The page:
I learned that there are five types of motivation control in L2 vocabulary learning in the Second Language Acquisition class: Commitment control (to keep doing it), Meta-cognitive control (to obtain necessary English knowledge), Satiation control (to avoid getting too bored), Emotion control (to overcome anxiety or boredom,), and Environmental control (to create best possible learning circumstances). I believe that the categorization works for L2 writing as well. OK, take English language learning bloggers in Japan for instance. Meta-cognitive control won’t be that problematic. Those English language learning bloggers already have acquired sufficient (at least it seems to me) English proficiency to write a 150-200 word blog post in English routinely if they ever try. I think you agree on this. And as you suggested, there are many ways to have their written products proofread, such as Lang8, Googling, and most importantly, “self-proofreading”. I’m guessing, however, that Commitment control and Emotion control could be a huge hurdle for them. As we’re all aware, blogging is ultimately a voluntary act and nobody can force anybody to do so. Once bloggers have established reader/visitor community and started feeling some kind of facilitative responsibility to write in English, Commitment control will get a little manageable. Until that moment, the bloggers make their own way on their own. That’s what any kind of learning is supposed to be, by the way ;-) Secondly, Emotion control comes down to so-called “anxiety”. It’s so sad or even pathetic that English language learners in Japan are obsessed with anxiety toward their English abilities. It must be due to so many factors and we can do almost nothing about it. They are born to have anxiety, so to speak. It’s a matter of personality or aptitude to be able to overcome anxiety and stay open to new experiences. All in all, I can’t deny that the motivation control is their problem, not ours.

That said, I believe that there still be some sort of “niche” where we can come into play- Intrinsic motivation. I had been reading other people’s blogs, of course yours on top of my interests, but never started blogging myself until the end of last year. During that time, it was like I was waiting for the moment for my blogging motive to fully ripen, and the time CAME! In other words, that amount of time was necessary for me to start a new routine while testing my interest, resolution, and commitment. Many bloggers who are somewhat interested in L2 writing will go through this kind of process. It takes time, but the moment will come sooner or later to those who cannot help brushing up their English ability. As an attempt to facilitate those moments to happen to English language learning bloggers, what we can do is just letting them know what we’re doing, what we’re enjoying, and what we’re struggling with. Don’t you think that it’s interesting to overhear conversations of people on train or colleagues in office? We can enjoy listening to what they’re talking as a total “observer” without any responsibility. But as the conversation gets exciting, we’ll more or less be inclined to join the talk and express your thoughts to them. That’s what could happen on this blogosphere as well. Am I being too optimistic?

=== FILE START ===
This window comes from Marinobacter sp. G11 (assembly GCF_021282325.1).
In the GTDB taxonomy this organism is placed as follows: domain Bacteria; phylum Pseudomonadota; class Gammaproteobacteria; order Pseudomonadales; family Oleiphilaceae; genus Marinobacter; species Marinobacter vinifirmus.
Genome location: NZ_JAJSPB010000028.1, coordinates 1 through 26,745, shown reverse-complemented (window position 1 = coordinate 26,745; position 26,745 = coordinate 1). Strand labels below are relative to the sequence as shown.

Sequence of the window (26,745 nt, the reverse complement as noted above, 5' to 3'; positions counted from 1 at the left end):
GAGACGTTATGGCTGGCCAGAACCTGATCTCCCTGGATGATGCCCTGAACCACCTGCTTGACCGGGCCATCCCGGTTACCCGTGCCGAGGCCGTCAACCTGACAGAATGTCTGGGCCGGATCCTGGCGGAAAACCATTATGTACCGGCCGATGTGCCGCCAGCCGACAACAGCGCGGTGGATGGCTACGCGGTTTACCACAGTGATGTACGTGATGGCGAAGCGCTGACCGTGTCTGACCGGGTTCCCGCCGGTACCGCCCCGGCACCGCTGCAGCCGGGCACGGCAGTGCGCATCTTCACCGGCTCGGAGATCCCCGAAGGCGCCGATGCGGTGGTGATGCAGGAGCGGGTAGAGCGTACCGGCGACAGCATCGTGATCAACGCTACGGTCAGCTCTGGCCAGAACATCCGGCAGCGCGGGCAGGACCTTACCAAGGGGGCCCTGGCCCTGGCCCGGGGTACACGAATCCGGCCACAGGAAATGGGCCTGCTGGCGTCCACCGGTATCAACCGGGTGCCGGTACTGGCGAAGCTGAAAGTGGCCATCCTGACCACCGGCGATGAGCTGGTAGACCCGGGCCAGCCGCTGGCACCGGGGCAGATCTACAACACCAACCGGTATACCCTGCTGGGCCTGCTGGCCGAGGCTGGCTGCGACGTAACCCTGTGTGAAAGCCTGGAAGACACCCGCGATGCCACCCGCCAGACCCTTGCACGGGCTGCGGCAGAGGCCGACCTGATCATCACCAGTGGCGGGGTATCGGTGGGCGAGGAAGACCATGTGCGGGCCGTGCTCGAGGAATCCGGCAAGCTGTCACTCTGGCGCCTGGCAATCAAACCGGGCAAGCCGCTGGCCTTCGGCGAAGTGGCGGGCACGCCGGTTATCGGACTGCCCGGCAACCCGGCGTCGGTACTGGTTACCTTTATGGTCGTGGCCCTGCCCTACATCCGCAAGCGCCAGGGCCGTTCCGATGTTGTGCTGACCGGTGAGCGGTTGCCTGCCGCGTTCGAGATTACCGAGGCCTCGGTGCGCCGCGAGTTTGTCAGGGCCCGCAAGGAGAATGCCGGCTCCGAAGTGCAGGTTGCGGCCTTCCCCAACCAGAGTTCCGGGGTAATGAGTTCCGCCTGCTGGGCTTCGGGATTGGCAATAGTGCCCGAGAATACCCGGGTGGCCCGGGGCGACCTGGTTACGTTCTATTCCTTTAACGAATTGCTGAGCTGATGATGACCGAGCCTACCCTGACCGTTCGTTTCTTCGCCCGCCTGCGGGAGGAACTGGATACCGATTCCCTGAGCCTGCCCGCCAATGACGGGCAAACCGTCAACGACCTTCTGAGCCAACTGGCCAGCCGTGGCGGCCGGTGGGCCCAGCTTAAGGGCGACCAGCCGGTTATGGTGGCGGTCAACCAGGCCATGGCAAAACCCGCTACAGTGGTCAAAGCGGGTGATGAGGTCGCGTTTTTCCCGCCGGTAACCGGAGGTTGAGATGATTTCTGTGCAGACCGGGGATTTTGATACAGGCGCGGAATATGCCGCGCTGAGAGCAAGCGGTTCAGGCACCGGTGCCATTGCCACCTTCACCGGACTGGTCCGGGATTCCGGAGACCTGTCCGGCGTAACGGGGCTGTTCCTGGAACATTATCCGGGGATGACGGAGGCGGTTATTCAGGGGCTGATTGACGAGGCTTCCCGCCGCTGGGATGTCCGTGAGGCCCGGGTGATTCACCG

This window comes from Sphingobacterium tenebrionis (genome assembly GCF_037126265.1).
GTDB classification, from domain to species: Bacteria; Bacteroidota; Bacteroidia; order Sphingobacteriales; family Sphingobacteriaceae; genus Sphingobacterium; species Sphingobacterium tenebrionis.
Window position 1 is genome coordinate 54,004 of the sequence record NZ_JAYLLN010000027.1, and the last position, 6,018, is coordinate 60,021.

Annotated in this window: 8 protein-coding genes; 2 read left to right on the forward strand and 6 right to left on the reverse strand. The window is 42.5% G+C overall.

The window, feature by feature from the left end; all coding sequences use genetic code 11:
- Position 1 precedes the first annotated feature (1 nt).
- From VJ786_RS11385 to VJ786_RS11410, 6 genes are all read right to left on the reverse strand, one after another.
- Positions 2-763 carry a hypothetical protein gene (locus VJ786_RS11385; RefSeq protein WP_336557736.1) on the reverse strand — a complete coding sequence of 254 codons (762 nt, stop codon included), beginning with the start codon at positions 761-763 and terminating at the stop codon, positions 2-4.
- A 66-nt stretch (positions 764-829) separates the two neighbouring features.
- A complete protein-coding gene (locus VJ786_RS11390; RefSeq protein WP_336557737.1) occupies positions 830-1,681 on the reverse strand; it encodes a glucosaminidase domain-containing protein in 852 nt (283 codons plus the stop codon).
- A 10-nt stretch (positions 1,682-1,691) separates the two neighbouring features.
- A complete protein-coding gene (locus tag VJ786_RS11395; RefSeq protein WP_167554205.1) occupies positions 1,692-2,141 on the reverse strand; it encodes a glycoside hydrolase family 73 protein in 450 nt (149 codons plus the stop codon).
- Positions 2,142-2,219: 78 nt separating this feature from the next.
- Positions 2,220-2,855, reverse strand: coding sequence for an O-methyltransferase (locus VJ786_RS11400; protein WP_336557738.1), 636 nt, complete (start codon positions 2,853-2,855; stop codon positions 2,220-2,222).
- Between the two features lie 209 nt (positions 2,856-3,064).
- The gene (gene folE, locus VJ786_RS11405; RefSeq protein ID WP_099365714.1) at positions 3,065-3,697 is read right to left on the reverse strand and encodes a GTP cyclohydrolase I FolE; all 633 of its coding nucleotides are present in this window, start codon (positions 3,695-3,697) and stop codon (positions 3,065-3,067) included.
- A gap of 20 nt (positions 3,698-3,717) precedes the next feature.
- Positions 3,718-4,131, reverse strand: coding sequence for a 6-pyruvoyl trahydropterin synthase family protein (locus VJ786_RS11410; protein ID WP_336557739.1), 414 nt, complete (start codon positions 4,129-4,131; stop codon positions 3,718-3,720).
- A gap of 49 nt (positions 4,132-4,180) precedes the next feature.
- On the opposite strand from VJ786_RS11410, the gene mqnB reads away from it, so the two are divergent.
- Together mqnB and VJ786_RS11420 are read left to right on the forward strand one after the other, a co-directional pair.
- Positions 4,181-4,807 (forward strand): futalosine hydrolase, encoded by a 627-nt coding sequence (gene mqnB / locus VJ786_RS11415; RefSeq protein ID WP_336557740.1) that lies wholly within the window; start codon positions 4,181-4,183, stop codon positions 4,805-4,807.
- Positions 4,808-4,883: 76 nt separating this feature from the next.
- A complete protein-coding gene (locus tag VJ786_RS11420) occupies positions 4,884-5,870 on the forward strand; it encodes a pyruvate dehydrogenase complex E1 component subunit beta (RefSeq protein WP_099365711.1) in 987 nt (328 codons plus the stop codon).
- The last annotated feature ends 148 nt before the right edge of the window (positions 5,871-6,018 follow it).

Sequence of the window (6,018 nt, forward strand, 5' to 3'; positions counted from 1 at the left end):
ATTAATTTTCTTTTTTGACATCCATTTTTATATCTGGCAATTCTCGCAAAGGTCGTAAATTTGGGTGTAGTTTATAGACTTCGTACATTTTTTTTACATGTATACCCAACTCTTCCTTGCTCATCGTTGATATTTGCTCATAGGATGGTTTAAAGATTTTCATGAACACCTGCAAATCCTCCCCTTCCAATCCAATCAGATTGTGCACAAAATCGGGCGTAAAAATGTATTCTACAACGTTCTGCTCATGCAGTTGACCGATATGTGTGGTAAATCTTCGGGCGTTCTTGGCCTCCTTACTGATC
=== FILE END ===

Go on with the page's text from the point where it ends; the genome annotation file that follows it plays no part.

I really adore your rendition on language, quote “we're learning the best instrument ever — called 'language'. English makes it possible that we exchange our thoughts, ideas, opinions, etc. with billions of people all over the world, but it's only possible when it's said or written.” I can’t agree more, my dear friend. Yes, we both love Heavy Rock and Heavy Metal, which gave us the initial drive to learn English intrinsically. In the course of English language learning, we’ve experienced the countless joy of being connected to the English speaking people all over the world, these days specifically, on the cyberspace. What connected us a few months ago was also THE cyberspace, right?! It’s absolutely possible to foster this kind of English language learner relationship, and we’ve been verifying this seemingly implausible hypothesis! I hope other English language learners who have access to the cyberspace will establish healthy and inspiring English language learner relationships. Exchanging "LETTER" between us is one way to spread a facilitative atmosphere to write in English, and I truly hope so. OK, that’s what I’ve got for you today. Keep learning and make your English good. So will I.


Let's keep listening to our beloved Bon!
[広告] VPS



プロフィール

Aya

Author:Aya
English learner

検索フォーム

Designed by

Ad

上記広告は1ヶ月以上更新のないブログに表示されています。新しい記事を書くことで広告を消せます。